Posts Tagged With: Directories

-Isms fighting the bombastic blogger with pseudonyms.

Joe, Matt and I joined forces for this weeks digital artifact. Tomorrow we’re going to combine ideas to make the finished product. Today we’re just gathering ingredients. Here is what I’ve got so far for sources:

We were initially going to discuss some of the basics for this chapter (sexism vs. ageism) but then after we began researching, our ideas evolved. Matt strayed toward ageism, Joe took the pseudonym route, and I decided to explore “filter” blogs. Maybe it’s my deep-down dislike for those who believe themselves to be better than everyone else. Most of the time, it’s because they are, but hey, you don’t need to go rubbing it in all the time.

One quote in particular from Uses of Blogs got me started down this road.

As other researchers have argued, however, these perceptions create a hierarchy whereby the group or pundit blog– sometimes called the “filter” blog–is the authentic form against which other styles of blogging must be judged” (155)

The author then goes on to explain how none of these pundit blogs have really addressed the basis of which they go around “judging” blogs.

What these debates also typically avoid is any significant debate about what makes atopic “political,” “newsworthy,” or “important” in the first place (155)

This reminds me of something Prof. Morgan told me about my first couple of blog posts. He said I was “snarky” but there wasn’t any basis for me being “snarky” other than my own personal opinion. I didn’t have and facts to back myself up. Isn’t this a similar situation? The filter blogs are sitting there being snarky about other people’s blogs, judging them with criteria they don’t understand fully.

If you’re going to label someone’s blog as worthless you better have a rubric or something. Maybe then we can really call them “A-List” bloggers.

 

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What my pink highlighter taught me.

Chapter Eleven

Scholarly Blogging: Moving toward the Visible College

Blogging boils down to three major settings: the notebook, the coffee house, and the editorial page. The phrases themselves are rather self-explanatory; however there is one more type that seems to be a hybrid division: the scholarly blog.

A decade ago Harrison and Stephen explained why computer networking was of such interest to academics. It played to long-held ideals among scholars that had yet to be realized: “unending and inclusive scholarly conversation; collaborative inquiry limited only by mutual interests; unrestrained access to scholarly resources; independent, decentralized learning; and a timely and universally accessible system for representing, distributing, and archiving knowledge.” (118)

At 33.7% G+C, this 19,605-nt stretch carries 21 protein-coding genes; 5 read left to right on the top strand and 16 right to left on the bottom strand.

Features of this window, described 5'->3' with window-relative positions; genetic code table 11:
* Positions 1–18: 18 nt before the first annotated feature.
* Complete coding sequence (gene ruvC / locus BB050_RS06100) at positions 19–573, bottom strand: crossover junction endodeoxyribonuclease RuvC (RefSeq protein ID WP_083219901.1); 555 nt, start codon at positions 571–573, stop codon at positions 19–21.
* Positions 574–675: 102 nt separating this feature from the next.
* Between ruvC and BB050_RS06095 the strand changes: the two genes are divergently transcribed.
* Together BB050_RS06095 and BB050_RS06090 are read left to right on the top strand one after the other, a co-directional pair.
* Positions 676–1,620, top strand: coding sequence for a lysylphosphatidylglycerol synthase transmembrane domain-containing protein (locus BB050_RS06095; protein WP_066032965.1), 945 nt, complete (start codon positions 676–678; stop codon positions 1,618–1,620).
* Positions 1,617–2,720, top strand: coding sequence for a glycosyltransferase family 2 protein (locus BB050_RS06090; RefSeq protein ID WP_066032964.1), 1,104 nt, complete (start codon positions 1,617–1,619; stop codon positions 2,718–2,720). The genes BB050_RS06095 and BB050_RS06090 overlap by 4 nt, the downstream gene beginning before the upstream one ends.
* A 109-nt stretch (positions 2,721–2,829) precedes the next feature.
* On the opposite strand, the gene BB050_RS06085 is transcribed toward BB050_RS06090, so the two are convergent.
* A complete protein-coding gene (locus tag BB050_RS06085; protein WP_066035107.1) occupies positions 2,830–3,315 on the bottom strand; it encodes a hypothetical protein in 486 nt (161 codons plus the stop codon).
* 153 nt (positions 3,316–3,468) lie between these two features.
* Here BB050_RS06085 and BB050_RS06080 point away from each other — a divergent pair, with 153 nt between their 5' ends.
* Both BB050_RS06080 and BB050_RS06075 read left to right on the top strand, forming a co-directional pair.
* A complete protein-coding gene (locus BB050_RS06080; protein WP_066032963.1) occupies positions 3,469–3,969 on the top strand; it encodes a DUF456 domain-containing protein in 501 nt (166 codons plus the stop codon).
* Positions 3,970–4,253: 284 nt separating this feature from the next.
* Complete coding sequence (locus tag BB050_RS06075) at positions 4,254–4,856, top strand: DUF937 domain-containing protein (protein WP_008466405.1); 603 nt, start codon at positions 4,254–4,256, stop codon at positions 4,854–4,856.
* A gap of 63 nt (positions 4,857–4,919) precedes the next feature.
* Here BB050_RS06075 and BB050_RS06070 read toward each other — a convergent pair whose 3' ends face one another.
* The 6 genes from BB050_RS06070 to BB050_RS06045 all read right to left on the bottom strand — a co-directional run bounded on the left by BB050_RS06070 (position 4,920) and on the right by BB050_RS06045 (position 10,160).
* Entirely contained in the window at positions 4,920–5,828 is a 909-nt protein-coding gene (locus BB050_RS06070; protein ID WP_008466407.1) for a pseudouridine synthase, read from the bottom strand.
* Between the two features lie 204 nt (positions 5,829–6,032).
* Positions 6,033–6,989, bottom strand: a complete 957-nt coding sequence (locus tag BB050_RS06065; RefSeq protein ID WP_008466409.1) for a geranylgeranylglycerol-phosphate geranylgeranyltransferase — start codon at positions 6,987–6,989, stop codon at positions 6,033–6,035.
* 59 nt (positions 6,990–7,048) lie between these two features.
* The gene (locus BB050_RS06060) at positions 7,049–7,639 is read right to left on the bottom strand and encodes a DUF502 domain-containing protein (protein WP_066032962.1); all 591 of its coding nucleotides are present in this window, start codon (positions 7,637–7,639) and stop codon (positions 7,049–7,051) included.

Scholarly blogs provide most, if not all, of these opportunities. If anything they follow the four major themes of blogging practices:

  • They rely on networked audiences.
  • They encourage conversation between readers.
  • They are generally a low-intensity activity.
  • Depending on the blog, they can portray a transparent thinking-in-process style.

Let’s talk about the three bog settings, first being “The Notebook.” Like any other diary of sorts, this type of blog allows you to jot down any ideas, quotes, dreams, ice cream flavors, or whatever else suits your fancy. It’s a way of thinking out loud without really verbalizing anything (Unless you’re like me, where you type and talk at the same time). Taken to a more professional level:

The notebooks of many scholars, from Faraday to da Vinci to Gramsci to Darwin, have opened up new realms to later researchers. While the use of such a notebook differs from field to field, in sciences  it might be argued that the ab notebook represents a clear expression of everything the scientist does. (119)

As Cory Doctorow put it, the notebook blog is like his “outboard brain.” Through links he is able to draw lines to relevancy thus making his simple lecture notes even more interesting and interactive.

Nest, we have “The Coffee House.” Although not very common in the large-scale blogosphere, The Coffee House community can still be traced through the hyperlinks recorded back and forth between them.

Many have suggested that blogging in the modern recapitulation of pamphleteering, but like blogs, the coffee houe thrived on mixing and exchanging the opinions and ideas of those from a variety of backgrounds. Like blogs, however, those with particular interests or political leanings were likely to flock to the same coffeehouse. (120)

Like interests are attracted to like interests. Hmm, seems legit.

Lastly, we have “The Opinions Page,” which, like any other Op. Ed. page in a newspaper, represents an opinion not necessarily expressed by a journalist. It represents information provided by those who wish to educate the public and “engage in public issues.” Scholarly blogging finds its foothold here. Blogs provide a forum where those communication barriers aren’t so prominent.

However, some scholars are finding it tough to distinguish work versus play, what’s personal versus what’s professional, what is appropriate versus what is way too much information.

In the end, though blogging is here to stay. At least, for a little while. It provides that bit of communication other forums may be lacking.

Exhausted Devan commentary.

Exhausted Devan commentary.

Categories: #en3177 | Tags: , , , , , , , | 2 Comments

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